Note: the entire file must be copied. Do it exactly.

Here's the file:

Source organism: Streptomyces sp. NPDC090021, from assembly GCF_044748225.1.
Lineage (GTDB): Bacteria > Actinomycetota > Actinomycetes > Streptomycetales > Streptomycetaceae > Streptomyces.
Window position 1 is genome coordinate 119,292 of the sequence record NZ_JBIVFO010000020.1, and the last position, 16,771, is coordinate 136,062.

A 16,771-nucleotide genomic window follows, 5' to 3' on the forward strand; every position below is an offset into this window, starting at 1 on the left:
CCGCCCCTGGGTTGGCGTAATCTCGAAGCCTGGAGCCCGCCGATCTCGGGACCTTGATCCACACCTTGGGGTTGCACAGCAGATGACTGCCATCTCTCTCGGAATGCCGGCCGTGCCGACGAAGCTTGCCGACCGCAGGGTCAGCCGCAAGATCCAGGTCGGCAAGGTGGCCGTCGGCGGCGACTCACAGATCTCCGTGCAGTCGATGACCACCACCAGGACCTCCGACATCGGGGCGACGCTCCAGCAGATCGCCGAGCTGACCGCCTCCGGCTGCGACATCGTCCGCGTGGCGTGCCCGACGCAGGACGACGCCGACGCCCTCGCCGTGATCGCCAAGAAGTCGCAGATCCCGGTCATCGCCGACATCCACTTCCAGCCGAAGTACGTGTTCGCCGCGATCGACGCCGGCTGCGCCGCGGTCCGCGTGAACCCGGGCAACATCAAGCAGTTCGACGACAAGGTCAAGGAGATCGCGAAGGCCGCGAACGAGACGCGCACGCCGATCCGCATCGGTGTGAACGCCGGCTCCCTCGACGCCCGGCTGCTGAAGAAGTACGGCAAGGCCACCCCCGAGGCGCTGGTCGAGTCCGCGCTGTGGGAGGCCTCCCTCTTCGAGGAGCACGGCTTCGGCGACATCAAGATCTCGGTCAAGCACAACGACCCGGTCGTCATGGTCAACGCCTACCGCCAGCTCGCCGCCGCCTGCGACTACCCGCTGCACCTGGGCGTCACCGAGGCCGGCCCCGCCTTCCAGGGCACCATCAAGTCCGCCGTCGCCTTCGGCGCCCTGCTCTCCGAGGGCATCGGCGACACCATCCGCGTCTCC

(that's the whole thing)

Source organism: Streptomyces sp. NPDC090021, from assembly GCF_044748225.1.
Lineage (GTDB): Bacteria > Actinomycetota > Actinomycetes > Streptomycetales > Streptomycetaceae > Streptomyces.
Window position 1 is genome coordinate 119,292 of the sequence record NZ_JBIVFO010000020.1, and the last position, 16,771, is coordinate 136,062.

A 16,771-nucleotide genomic window follows, 5' to 3' on the forward strand; every position below is an offset into this window, starting at 1 on the left:
CCGCCCCTGGGTTGGCGTAATCTCGAAGCCTGGAGCCCGCCGATCTCGGGACCTTGATCCACACCTTGGGGTTGCACAGCAGATGACTGCCATCTCTCTCGGAATGCCGGCCGTGCCGACGAAGCTTGCCGACCGCAGGGTCAGCCGCAAGATCCAGGTCGGCAAGGTGGCCGTCGGCGGCGACTCACAGATCTCCGTGCAGTCGATGACCACCACCAGGACCTCCGACATCGGGGCGACGCTCCAGCAGATCGCCGAGCTGACCGCCTCCGGCTGCGACATCGTCCGCGTGGCGTGCCCGACGCAGGACGACGCCGACGCCCTCGCCGTGATCGCCAAGAAGTCGCAGATCCCGGTCATCGCCGACATCCACTTCCAGCCGAAGTACGTGTTCGCCGCGATCGACGCCGGCTGCGCCGCGGTCCGCGTGAACCCGGGCAACATCAAGCAGTTCGACGACAAGGTCAAGGAGATCGCGAAGGCCGCGAACGAGACGCGCACGCCGATCCGCATCGGTGTGAACGCCGGCTCCCTCGACGCCCGGCTGCTGAAGAAGTACGGCAAGGCCACCCCCGAGGCGCTGGTCGAGTCCGCGCTGTGGGAGGCCTCCCTCTTCGAGGAGCACGGCTTCGGCGACATCAAGATCTCGGTCAAGCACAACGACCCGGTCGTCATGGTCAACGCCTACCGCCAGCTCGCCGCCGCCTGCGACTACCCGCTGCACCTGGGCGTCACCGAGGCCGGCCCCGCCTTCCAGGGCACCATCAAGTCCGCCGTCGCCTTCGGCGCCCTGCTCTCCGAGGGCATCGGCGACACCATCCGCGTCTCC